Last Thursday I spoke at a conference on nuclear weapons hosted by the State Department titled “Generation Prague”. As the title suggests, the conference was aimed at young people and looked at the challenges and opportunities facing the “Post Cold War Generation” working in arms control and nonproliferation.
I spoke on the afternoon panel titled “Intergenerational Perspectives” with former NNSA Director Linton Brooks and Deputy Assistant Secretary of State Frank Rose. Our panel prompted a spirited discussion and seemed to generate a lot of interest from the audience. Below are my opening remarks.
The Prague Generation and Nuclear Weapons
Thanks Jonathon. It’s a pleasure to be here. I want to thank the State Department for inviting me to participate on this panel, and for hosting today’s conference. In all honesty, I feel out of place given Linton and Frank’s long experience in and enormous contributions to our profession both inside and outside of government.
But someone has to represent the so-called “Prague Generation,” and the reality is that we haven’t been around that long. Then again, looks can be deceiving. I’m 28 years old, but I’m pretty sure Amb. Brooks still has more hair than I do.
I thought I’d use my opening statement to share some thoughts on what drew me to this field and what I think nuclear weapons mean to our generation.
I think the best way to do that is to start by describing two events in particular that have largely defined the way in which I think about nuclear weapons, and I believe they shed a lot of light on the challenges and opportunities that our generation faces…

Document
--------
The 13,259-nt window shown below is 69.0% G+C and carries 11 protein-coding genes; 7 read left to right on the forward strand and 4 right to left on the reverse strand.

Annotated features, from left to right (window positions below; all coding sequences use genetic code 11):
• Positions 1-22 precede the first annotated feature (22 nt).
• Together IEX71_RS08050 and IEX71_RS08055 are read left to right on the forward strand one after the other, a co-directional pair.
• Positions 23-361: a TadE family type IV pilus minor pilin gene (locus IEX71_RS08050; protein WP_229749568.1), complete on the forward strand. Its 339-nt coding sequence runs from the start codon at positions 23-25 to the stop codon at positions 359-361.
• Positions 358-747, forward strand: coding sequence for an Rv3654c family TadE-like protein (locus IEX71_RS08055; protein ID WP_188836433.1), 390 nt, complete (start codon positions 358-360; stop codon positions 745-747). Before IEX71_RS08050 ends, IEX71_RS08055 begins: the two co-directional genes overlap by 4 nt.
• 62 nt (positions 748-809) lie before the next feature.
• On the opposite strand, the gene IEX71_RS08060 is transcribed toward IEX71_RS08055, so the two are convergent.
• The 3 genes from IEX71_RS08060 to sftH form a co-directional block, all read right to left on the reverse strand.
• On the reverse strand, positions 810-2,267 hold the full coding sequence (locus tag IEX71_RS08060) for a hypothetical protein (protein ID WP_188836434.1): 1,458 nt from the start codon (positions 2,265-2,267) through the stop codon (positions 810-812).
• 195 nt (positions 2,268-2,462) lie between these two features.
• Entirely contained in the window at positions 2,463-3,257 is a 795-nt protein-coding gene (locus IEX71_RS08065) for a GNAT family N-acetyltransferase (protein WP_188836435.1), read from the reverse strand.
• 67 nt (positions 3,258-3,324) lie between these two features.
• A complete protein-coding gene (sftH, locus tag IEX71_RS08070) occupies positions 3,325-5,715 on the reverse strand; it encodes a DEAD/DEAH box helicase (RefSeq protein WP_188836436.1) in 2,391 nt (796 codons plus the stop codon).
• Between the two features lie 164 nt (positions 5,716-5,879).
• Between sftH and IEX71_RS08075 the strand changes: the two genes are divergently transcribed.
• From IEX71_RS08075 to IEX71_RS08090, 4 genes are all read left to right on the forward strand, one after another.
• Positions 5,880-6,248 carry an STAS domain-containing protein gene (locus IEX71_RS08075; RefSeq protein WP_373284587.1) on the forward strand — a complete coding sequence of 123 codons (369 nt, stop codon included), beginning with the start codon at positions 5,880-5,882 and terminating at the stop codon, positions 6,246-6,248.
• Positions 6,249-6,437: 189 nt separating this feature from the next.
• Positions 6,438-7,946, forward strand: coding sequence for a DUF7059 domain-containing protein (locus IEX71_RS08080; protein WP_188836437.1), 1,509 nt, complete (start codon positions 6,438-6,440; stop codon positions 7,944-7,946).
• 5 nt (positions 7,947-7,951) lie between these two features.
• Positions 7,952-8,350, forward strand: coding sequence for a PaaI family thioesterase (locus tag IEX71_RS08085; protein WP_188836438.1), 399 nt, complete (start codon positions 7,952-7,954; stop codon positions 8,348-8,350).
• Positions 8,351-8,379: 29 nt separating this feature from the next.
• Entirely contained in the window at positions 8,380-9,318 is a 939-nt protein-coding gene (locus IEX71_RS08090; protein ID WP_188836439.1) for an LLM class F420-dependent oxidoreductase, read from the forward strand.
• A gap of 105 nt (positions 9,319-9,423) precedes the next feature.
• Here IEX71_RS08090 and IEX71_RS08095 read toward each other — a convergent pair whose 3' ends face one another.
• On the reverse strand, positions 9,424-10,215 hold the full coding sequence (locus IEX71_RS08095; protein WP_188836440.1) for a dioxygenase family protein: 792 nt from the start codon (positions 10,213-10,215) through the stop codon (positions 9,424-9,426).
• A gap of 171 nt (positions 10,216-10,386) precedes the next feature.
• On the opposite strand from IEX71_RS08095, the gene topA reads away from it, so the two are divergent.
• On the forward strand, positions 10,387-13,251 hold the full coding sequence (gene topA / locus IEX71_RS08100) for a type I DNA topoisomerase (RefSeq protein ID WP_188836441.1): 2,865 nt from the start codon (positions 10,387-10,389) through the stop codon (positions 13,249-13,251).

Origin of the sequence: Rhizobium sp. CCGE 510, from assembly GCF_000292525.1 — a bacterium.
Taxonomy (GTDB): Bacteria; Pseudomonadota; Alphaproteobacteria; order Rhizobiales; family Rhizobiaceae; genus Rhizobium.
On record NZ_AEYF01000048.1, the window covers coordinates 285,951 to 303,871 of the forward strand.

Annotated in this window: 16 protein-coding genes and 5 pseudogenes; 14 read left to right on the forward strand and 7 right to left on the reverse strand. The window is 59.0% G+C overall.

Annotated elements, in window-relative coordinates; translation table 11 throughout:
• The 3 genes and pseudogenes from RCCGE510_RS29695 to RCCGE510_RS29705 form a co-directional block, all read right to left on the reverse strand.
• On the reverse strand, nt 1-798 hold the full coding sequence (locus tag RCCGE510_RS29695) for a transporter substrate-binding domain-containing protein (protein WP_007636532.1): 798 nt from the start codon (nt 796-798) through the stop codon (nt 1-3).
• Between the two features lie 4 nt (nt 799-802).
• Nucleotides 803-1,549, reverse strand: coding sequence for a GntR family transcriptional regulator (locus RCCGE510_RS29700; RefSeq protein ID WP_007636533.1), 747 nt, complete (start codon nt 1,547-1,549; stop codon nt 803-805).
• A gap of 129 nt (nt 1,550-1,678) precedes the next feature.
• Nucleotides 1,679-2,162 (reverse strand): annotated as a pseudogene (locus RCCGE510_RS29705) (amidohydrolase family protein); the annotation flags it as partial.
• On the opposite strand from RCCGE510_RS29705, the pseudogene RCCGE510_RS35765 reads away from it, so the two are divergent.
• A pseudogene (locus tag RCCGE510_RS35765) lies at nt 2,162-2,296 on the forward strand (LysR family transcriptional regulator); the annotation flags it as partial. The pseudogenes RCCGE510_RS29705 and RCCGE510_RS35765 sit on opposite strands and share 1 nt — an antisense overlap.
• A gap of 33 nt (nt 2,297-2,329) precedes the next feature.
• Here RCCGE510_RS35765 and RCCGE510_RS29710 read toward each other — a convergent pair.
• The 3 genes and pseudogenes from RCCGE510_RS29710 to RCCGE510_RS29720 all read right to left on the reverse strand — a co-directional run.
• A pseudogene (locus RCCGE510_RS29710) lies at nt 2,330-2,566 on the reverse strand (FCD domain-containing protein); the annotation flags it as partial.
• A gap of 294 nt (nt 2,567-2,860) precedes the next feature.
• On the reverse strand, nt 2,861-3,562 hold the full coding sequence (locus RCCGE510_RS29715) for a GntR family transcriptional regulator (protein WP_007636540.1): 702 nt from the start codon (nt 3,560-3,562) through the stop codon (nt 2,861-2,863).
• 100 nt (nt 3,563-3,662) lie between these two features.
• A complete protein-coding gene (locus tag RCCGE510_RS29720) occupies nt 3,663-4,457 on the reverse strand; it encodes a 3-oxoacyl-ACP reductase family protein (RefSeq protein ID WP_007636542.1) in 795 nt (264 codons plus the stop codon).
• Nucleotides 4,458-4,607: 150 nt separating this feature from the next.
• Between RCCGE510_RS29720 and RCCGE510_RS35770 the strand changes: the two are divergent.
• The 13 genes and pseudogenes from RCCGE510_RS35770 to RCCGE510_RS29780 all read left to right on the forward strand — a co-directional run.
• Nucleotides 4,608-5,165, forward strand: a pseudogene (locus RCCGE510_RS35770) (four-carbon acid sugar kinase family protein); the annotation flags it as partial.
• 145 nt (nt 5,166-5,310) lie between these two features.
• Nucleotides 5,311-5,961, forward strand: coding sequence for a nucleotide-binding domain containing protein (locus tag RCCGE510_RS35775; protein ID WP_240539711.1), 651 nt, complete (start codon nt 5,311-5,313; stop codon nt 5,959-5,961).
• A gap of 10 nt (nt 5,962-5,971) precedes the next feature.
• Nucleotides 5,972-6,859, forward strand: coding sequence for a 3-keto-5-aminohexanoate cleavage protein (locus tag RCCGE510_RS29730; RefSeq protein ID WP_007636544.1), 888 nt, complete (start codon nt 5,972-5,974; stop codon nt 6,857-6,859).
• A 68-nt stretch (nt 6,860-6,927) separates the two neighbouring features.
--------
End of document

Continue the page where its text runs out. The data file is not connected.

The first event is the Cuban Missile Crisis. Now you might be asking yourself how someone that didn’t live through that event could be so influenced by it. You might also be asking why I’m fixating on an event that occurred during the Cold War.
Well, let me explain.
During my Junior year at Brown University, I enrolled in a seminar on the Cuban Missile Crisis and Weapons of Mass Destruction. The instructors of the course, Professors James Blight and janet Lang, were the principal organizers of two conferences which occurred on the 30th and 40th anniversaries of the crisis and brought together newly declassified documents and participants in the events of October 1962 from the U.S., Soviet Union, and Cuba (including then-Secretary of Defense Robert McNamara and Fidel Castro). Thanks to these conferences and additional revelations, we now know that the Crisis was far more dangerous than any of the participants at the time could have possibly imagined. Or as McNamara put it some years later, in the end it was largely luck that prevented a nuclear war.
Simply put, I was terrified by what I learned in the seminar. For me the lessons of the crisis are chillingly clear. Kennedy was rational, Khrushchev was rational, even Castro was rational. Yet nuclear war almost occurred anyway. As McNamara stated in the Academy Award winning documentary The Fog of War, the indefinite combination of human fallibility and nuclear weapons will destroy nations.